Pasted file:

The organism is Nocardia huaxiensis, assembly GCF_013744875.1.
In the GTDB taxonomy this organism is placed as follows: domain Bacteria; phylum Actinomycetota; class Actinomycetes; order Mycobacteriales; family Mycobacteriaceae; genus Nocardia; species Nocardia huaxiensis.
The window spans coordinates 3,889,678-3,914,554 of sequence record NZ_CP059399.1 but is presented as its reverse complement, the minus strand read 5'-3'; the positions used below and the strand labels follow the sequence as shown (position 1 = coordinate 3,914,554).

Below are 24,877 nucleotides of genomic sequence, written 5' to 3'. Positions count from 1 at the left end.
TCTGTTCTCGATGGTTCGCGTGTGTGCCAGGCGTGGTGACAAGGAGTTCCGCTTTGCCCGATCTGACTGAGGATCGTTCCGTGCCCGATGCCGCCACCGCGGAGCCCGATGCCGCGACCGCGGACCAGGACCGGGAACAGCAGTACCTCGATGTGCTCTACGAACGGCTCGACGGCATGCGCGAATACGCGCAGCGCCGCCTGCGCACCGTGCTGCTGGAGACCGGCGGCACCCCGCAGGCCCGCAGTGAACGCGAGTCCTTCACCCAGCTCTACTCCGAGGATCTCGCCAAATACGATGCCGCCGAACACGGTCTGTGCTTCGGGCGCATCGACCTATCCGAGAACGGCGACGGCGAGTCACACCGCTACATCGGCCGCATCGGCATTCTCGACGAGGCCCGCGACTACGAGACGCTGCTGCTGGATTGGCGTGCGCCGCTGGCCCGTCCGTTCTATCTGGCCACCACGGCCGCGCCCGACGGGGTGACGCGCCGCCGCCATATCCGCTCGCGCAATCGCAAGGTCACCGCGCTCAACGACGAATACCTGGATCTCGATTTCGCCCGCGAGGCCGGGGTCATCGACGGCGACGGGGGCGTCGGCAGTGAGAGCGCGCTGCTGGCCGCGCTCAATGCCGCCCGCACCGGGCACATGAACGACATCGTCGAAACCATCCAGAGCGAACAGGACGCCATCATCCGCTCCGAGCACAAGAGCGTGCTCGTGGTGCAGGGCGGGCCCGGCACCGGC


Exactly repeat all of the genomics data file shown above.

The organism is Nocardia huaxiensis, assembly GCF_013744875.1.
In the GTDB taxonomy this organism is placed as follows: domain Bacteria; phylum Actinomycetota; class Actinomycetes; order Mycobacteriales; family Mycobacteriaceae; genus Nocardia; species Nocardia huaxiensis.
The window spans coordinates 3,889,678-3,914,554 of sequence record NZ_CP059399.1 but is presented as its reverse complement, the minus strand read 5'-3'; the positions used below and the strand labels follow the sequence as shown (position 1 = coordinate 3,914,554).

Below are 24,877 nucleotides of genomic sequence, written 5' to 3'. Positions count from 1 at the left end.
TCTGTTCTCGATGGTTCGCGTGTGTGCCAGGCGTGGTGACAAGGAGTTCCGCTTTGCCCGATCTGACTGAGGATCGTTCCGTGCCCGATGCCGCCACCGCGGAGCCCGATGCCGCGACCGCGGACCAGGACCGGGAACAGCAGTACCTCGATGTGCTCTACGAACGGCTCGACGGCATGCGCGAATACGCGCAGCGCCGCCTGCGCACCGTGCTGCTGGAGACCGGCGGCACCCCGCAGGCCCGCAGTGAACGCGAGTCCTTCACCCAGCTCTACTCCGAGGATCTCGCCAAATACGATGCCGCCGAACACGGTCTGTGCTTCGGGCGCATCGACCTATCCGAGAACGGCGACGGCGAGTCACACCGCTACATCGGCCGCATCGGCATTCTCGACGAGGCCCGCGACTACGAGACGCTGCTGCTGGATTGGCGTGCGCCGCTGGCCCGTCCGTTCTATCTGGCCACCACGGCCGCGCCCGACGGGGTGACGCGCCGCCGCCATATCCGCTCGCGCAATCGCAAGGTCACCGCGCTCAACGACGAATACCTGGATCTCGATTTCGCCCGCGAGGCCGGGGTCATCGACGGCGACGGGGGCGTCGGCAGTGAGAGCGCGCTGCTGGCCGCGCTCAATGCCGCCCGCACCGGGCACATGAACGACATCGTCGAAACCATCCAGAGCGAACAGGACGCCATCATCCGCTCCGAGCACAAGAGCGTGCTCGTGGTGCAGGGCGGGCCCGGCACCGGC